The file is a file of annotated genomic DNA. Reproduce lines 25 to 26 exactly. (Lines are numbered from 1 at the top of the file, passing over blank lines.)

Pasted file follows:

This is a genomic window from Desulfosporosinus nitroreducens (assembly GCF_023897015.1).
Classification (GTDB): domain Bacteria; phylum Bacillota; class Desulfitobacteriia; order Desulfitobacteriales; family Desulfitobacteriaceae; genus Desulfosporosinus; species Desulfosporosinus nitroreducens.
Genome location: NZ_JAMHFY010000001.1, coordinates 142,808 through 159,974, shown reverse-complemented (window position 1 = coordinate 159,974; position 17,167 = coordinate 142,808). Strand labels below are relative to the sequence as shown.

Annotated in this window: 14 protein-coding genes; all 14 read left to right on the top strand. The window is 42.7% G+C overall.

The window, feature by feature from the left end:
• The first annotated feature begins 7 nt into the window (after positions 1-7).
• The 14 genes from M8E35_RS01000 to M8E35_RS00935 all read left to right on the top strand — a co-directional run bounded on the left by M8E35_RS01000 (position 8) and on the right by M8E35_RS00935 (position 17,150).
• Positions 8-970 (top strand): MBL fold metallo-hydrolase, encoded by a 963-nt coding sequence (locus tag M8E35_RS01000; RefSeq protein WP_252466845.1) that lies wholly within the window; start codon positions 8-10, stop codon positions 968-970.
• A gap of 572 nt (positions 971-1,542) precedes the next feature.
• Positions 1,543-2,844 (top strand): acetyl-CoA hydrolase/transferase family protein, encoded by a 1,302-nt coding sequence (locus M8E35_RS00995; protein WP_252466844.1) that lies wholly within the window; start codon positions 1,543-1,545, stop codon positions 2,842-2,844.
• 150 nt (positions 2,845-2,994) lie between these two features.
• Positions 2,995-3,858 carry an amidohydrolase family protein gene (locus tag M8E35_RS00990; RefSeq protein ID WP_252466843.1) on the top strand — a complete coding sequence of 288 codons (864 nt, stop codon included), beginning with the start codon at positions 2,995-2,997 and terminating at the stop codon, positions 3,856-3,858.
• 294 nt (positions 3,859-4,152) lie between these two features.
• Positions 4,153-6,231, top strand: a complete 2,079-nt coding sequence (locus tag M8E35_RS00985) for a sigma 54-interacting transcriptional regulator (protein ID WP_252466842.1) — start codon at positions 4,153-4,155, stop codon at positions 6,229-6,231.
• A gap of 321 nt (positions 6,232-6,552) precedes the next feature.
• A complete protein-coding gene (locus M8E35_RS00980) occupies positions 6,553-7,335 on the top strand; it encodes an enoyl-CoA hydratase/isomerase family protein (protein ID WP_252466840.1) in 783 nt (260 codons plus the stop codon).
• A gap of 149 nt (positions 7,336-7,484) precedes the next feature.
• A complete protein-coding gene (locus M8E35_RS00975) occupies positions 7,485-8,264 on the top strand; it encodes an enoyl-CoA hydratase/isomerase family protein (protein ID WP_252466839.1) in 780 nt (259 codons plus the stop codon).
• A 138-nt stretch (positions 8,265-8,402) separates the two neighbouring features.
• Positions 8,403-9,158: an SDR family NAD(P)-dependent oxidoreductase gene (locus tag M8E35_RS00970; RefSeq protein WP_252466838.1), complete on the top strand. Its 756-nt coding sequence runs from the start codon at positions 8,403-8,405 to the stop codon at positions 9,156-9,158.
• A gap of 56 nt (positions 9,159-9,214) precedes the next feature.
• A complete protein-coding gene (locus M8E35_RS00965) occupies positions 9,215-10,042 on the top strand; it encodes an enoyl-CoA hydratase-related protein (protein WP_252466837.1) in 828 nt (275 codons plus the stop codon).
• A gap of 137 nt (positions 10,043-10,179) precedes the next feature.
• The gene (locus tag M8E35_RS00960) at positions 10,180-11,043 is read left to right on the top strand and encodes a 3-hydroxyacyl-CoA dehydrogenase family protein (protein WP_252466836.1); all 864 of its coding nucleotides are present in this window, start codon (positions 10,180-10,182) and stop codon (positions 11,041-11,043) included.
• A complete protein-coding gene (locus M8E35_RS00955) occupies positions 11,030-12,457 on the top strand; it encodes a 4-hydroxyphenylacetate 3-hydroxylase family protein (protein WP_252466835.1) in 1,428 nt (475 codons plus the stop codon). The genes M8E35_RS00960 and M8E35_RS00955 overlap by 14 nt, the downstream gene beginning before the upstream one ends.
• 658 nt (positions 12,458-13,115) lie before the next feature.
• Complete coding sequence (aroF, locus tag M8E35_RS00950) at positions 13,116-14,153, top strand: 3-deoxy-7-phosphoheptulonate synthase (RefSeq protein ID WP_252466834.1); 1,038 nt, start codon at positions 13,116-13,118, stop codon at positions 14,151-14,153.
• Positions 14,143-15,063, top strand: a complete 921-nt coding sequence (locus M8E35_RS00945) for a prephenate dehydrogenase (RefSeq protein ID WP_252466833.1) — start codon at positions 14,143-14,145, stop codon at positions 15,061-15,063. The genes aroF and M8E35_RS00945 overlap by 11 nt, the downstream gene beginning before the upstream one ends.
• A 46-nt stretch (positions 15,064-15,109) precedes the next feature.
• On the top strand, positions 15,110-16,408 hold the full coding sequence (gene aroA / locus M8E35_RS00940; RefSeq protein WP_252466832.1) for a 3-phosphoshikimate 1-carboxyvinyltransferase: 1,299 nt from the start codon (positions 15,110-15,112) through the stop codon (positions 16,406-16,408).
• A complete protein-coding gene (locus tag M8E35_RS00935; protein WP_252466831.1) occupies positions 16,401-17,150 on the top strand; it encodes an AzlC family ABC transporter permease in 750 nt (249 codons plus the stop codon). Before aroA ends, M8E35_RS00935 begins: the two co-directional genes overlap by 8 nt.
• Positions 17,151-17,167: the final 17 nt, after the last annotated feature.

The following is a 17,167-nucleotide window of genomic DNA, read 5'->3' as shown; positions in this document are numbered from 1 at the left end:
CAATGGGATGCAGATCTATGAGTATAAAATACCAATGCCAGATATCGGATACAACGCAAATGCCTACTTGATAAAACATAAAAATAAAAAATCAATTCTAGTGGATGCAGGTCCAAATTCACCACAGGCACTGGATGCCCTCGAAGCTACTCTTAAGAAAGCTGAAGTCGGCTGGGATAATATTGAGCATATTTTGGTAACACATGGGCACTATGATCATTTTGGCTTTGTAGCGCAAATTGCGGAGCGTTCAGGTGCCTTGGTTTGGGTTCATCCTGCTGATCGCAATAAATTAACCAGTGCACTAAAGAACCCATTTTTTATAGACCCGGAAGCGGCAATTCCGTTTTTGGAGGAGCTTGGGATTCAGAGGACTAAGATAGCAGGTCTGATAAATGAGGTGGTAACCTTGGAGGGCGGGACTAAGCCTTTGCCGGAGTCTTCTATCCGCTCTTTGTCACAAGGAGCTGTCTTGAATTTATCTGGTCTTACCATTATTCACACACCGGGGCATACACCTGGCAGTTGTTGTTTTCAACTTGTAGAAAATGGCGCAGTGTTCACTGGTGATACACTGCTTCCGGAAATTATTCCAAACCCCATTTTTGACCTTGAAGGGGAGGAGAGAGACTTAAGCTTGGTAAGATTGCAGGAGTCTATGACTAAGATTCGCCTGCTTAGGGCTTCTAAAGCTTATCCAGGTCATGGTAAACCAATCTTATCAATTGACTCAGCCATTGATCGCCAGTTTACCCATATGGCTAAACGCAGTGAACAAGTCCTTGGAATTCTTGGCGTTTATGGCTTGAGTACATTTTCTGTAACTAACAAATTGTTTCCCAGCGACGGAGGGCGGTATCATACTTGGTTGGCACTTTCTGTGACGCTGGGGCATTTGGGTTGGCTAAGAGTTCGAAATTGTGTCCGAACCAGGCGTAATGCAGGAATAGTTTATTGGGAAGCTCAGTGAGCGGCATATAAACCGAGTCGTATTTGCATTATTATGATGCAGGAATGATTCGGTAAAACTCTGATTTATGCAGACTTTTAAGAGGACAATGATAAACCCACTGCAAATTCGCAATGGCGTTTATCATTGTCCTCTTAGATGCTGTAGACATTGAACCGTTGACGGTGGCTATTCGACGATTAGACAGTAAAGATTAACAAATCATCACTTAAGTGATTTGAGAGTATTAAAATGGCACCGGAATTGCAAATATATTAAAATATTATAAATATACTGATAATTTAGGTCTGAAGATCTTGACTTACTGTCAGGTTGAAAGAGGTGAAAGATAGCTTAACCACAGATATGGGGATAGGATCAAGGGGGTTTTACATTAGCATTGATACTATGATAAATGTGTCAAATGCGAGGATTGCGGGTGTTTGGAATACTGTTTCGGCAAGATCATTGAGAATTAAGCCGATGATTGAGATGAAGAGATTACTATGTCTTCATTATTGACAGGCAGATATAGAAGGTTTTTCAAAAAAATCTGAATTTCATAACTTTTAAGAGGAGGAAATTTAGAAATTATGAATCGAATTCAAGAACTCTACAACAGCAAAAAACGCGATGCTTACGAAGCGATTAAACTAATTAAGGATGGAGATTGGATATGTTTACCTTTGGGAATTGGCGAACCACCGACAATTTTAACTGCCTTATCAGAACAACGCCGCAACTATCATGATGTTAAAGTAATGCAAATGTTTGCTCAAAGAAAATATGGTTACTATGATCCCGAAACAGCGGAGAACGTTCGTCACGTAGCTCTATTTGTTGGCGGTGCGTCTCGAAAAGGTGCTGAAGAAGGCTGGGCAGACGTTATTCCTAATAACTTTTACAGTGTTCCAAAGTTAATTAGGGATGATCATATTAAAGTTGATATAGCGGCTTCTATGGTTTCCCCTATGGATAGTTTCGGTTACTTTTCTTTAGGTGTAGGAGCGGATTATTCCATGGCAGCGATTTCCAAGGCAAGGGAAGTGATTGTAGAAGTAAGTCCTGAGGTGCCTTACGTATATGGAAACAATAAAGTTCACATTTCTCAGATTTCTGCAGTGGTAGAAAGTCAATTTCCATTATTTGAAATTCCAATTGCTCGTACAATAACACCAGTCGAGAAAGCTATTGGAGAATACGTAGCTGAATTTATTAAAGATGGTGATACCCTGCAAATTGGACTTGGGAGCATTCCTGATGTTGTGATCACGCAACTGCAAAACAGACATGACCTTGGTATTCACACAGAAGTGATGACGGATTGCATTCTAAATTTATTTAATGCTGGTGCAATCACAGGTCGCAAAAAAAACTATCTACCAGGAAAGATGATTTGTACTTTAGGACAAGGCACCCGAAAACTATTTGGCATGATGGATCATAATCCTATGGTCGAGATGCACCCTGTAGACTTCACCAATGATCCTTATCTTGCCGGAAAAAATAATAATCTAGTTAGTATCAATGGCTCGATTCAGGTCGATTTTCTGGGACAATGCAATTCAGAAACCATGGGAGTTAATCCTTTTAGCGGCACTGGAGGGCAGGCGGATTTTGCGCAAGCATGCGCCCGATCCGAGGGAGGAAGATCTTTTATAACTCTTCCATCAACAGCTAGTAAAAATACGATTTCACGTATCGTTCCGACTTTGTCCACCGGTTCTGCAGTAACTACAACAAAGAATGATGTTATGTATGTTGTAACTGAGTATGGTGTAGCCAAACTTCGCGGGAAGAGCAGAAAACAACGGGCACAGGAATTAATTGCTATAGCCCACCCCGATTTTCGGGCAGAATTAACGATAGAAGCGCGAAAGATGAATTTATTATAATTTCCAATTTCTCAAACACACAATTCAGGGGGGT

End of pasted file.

• A complete protein-coding gene (locus M8E35_RS00955) occupies positions 11,030-12,457 on the top strand; it encodes a 4-hydroxyphenylacetate 3-hydroxylase family protein (protein WP_252466835.1) in 1,428 nt (475 codons plus the stop codon). The genes M8E35_RS00960 and M8E35_RS00955 overlap by 14 nt, the downstream gene beginning before the upstream one ends.
• 658 nt (positions 12,458-13,115) lie before the next feature.